Tag: Virginia

  • Glorious Excess: S.A. Cosby and the Future of Southern Fiction

    Glorious Excess: S.A. Cosby and the Future of Southern Fiction

    S.A. Cosby knows that he’s prone to excess. He told The Guardian as much in an interview last year: “I write long sentences. I like similes (maybe too much, according to some reviewers). I like to write esoterically. I pontificate and wax poetic in the middle of gunfights. That’s my style.” –S.A. Cosby In his […]

  • Pulling Back the Veil in the Vale of Opioids: Beth Macy’s Dopesick

    Pulling Back the Veil in the Vale of Opioids: Beth Macy’s Dopesick

    Three months into our current pandemic we know the scenario. “Epidemics unfold ‘like a vector phenomenon, where you have one individual who seeds that community and then the spread begins.’”(127)  Dr. Anna Lembke could have been talking about COVID-19, but the Stanford specialist in addiction medicine was talking about opioids and ace Virginia reporter Beth […]

  • #5–A Shout in the Ruins: Heartlands Best Reads of 2019

    #5–A Shout in the Ruins: Heartlands Best Reads of 2019

    Kevin Powers’ historical novel, A Shout in the Ruins, had me from the first paragraph. It’s not just that he told a gripping and heart-filled novel of my home state, Virginia, in the Civil War and mid-20th century eras. It’s also that Powers is an elemental writer who uses words to explosive effect, touching on the […]

  • There is Still a ‘There’ There: The Atopian Dreams of Suzannah Lessard

    There is Still a ‘There’ There: The Atopian Dreams of Suzannah Lessard

    This review by Heartlands editor Alex Joyner originally appeared in the Eastertide 2019 print edition of the Englewood Review of Books  (now available) and is republished with permission. It’s quaint to live in a place like Parksley. Though the name refers to the original owner from whom the land for the town was bought, one Benjamin Parks, it […]

  • Another Southern Writer Finds Love in the Ruins: A Review of Kevin Powers’ Latest

    Another Southern Writer Finds Love in the Ruins: A Review of Kevin Powers’ Latest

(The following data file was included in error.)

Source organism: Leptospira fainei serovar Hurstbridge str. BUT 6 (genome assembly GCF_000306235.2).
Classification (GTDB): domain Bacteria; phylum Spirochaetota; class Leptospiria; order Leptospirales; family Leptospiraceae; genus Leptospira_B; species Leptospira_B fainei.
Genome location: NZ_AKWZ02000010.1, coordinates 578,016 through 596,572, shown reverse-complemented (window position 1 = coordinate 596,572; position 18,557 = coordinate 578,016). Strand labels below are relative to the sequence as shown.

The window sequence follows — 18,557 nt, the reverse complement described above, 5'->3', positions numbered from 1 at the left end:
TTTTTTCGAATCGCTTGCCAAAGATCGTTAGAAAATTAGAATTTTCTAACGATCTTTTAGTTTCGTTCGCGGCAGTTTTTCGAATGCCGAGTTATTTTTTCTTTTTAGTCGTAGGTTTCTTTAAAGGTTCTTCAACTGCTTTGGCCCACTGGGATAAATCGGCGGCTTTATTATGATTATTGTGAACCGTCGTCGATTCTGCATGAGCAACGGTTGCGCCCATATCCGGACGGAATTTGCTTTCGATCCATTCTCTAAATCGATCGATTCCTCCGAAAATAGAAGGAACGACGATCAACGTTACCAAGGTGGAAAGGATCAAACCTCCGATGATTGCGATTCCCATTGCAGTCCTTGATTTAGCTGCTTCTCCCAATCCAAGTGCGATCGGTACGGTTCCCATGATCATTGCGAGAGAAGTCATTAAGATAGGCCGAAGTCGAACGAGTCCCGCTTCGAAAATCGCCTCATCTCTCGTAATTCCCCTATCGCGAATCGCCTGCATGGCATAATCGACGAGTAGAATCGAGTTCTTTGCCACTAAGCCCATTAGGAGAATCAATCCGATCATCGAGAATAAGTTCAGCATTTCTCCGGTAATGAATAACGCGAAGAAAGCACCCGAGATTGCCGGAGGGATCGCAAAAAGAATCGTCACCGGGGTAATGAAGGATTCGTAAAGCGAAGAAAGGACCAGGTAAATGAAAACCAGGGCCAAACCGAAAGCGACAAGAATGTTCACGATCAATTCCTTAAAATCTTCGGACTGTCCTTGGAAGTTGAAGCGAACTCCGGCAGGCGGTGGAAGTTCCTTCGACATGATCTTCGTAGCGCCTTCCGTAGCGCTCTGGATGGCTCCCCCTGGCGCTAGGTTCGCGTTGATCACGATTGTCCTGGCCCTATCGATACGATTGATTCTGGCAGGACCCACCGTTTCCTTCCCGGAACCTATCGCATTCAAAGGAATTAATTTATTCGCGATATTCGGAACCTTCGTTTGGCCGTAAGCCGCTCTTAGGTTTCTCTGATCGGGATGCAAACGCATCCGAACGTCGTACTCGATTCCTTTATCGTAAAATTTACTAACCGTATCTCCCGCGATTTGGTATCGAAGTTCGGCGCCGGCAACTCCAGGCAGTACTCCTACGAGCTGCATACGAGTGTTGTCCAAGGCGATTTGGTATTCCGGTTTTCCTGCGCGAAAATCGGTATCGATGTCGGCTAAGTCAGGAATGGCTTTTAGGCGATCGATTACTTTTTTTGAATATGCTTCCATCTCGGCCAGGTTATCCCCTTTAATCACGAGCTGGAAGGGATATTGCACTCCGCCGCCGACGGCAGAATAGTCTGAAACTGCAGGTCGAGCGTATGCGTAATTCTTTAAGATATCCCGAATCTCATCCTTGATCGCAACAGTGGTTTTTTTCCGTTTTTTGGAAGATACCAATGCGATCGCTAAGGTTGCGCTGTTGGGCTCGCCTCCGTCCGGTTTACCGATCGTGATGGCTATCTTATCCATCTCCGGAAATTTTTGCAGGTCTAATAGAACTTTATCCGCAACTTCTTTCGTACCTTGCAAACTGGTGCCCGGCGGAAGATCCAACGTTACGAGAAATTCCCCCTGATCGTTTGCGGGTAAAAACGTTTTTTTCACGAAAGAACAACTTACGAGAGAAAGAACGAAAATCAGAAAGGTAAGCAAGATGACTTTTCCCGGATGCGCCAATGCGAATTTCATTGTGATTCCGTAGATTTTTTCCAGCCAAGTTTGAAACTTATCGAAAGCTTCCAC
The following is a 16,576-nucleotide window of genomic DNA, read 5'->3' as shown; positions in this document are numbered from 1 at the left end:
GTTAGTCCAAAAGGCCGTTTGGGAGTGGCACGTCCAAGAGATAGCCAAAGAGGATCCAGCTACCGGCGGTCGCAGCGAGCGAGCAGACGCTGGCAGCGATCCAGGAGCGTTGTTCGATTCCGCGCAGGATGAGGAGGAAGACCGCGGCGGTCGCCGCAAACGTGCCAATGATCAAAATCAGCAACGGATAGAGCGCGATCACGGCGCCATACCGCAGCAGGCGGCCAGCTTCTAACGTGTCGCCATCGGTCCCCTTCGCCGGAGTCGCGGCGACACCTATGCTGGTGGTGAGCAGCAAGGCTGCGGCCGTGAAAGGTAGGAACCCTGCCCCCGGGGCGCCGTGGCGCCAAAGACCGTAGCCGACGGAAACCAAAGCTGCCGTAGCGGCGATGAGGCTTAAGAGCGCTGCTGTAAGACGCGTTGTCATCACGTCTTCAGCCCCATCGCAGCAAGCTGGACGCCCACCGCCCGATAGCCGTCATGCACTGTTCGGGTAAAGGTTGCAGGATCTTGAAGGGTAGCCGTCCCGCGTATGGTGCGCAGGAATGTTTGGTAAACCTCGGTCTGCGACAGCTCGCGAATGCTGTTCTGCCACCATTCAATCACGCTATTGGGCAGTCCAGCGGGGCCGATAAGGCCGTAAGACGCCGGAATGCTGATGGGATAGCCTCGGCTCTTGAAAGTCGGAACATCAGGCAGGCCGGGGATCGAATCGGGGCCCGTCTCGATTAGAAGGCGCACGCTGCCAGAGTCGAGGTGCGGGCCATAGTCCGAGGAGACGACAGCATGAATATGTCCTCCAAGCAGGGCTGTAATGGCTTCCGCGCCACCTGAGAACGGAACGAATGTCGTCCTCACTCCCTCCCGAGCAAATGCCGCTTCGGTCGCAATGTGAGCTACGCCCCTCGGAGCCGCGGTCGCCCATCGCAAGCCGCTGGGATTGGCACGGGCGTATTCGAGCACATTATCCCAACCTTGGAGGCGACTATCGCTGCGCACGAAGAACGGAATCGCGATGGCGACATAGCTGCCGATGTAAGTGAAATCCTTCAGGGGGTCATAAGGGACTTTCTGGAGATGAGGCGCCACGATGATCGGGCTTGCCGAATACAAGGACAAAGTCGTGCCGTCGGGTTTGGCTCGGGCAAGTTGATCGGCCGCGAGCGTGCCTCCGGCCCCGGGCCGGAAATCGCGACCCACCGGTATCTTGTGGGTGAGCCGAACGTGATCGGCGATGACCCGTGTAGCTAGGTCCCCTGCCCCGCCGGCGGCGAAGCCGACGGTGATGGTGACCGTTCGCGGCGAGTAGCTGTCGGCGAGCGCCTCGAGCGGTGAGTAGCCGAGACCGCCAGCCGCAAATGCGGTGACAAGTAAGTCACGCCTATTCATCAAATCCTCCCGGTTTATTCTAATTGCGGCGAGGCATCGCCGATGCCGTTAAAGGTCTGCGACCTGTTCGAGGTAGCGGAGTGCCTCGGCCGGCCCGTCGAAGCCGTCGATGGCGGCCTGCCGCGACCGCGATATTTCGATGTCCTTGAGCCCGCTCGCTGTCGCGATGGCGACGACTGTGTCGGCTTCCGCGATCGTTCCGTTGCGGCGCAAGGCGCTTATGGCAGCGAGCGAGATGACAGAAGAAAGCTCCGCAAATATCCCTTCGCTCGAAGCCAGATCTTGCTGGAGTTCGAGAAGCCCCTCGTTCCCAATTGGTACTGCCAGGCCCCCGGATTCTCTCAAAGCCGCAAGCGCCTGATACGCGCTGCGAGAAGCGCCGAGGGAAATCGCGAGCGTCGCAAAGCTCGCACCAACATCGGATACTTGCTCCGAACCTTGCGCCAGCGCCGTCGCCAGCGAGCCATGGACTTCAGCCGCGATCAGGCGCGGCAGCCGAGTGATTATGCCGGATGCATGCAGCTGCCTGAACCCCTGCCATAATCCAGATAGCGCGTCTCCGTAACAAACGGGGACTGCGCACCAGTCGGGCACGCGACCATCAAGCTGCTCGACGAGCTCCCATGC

The opening paragraph of Kevin Powers’ new novel, A Shout in the Ruins, is perhaps the finest beginning to a book I’ve read since Flannery O’Conner blew open the universe in the first paragraph of The Violent Bear It Away. Like that gem, Powers’ opener is all mood and tantalizing hooks that spark a thousand […]

  • Race, Virginia, and Jesus’ Circle of Favor

    Race, Virginia, and Jesus’ Circle of Favor

    It has been a disturbing week in Virginia government. Once again, we are struggling with how we address questions of race and racism. This time Virginia Governor Ralph Northam and Attorney General Mark Herring are both confronted with incidents from their past involving appearances in blackface, a remnant of minstrel shows where the entertainment came […]

  • God is in the Countryside (and Country Churches)

    God is in the Countryside (and Country Churches)

    Maybe it’s because I’m getting ready to do a workshop on storytelling this weekend, but I’ve been thinking about the parables of Jesus. The Nazarene had a way of incorporating the stuff of the world around him into his messages. Farmers and seeds, shepherds and sheep, tenants and landowners—these were things Jesus’ listeners knew about. […]

  • Why Don’t Country People Just Get Out? – Episode 3

    Why Don’t Country People Just Get Out? – Episode 3

    It’s happened again. Writers in The New York Times are once again wondering aloud if country people shouldn’t just give up and move to the city to deal with problems of economic insecurity. Which means, it’s time for another episode of “Why Don’t Country People Just Get Out?” In an article titled “The Hard Truth […]

  • The Writing Life–It Came for Me: Poetry

    The Writing Life–It Came for Me: Poetry

    On visiting Hunterdale with kin long after Grandma died: It was pathetic to look at– Grandma’s glorious garden overgrown with grass. Her long back yard littered with automotive and boat wrecks. The scuppernong vines half the size they were back when. Still, amidst the mess, I could make out the spot where I first knew […]

  • Your Civil War Is Too Easy: Looking for The Thin Light of Freedom with Ed Ayers

    Your Civil War Is Too Easy: Looking for The Thin Light of Freedom with Ed Ayers

    Who starts a story of the Civil War in the middle?  By the time Lee’s Army of Northern Virginia marched up the Shenandoah Valley into Pennsylvania in July of 1863, the war had been going for more than two years.  The twin Confederate defeats at Gettysburg and Vicksburg on the 4th of July usually mark […]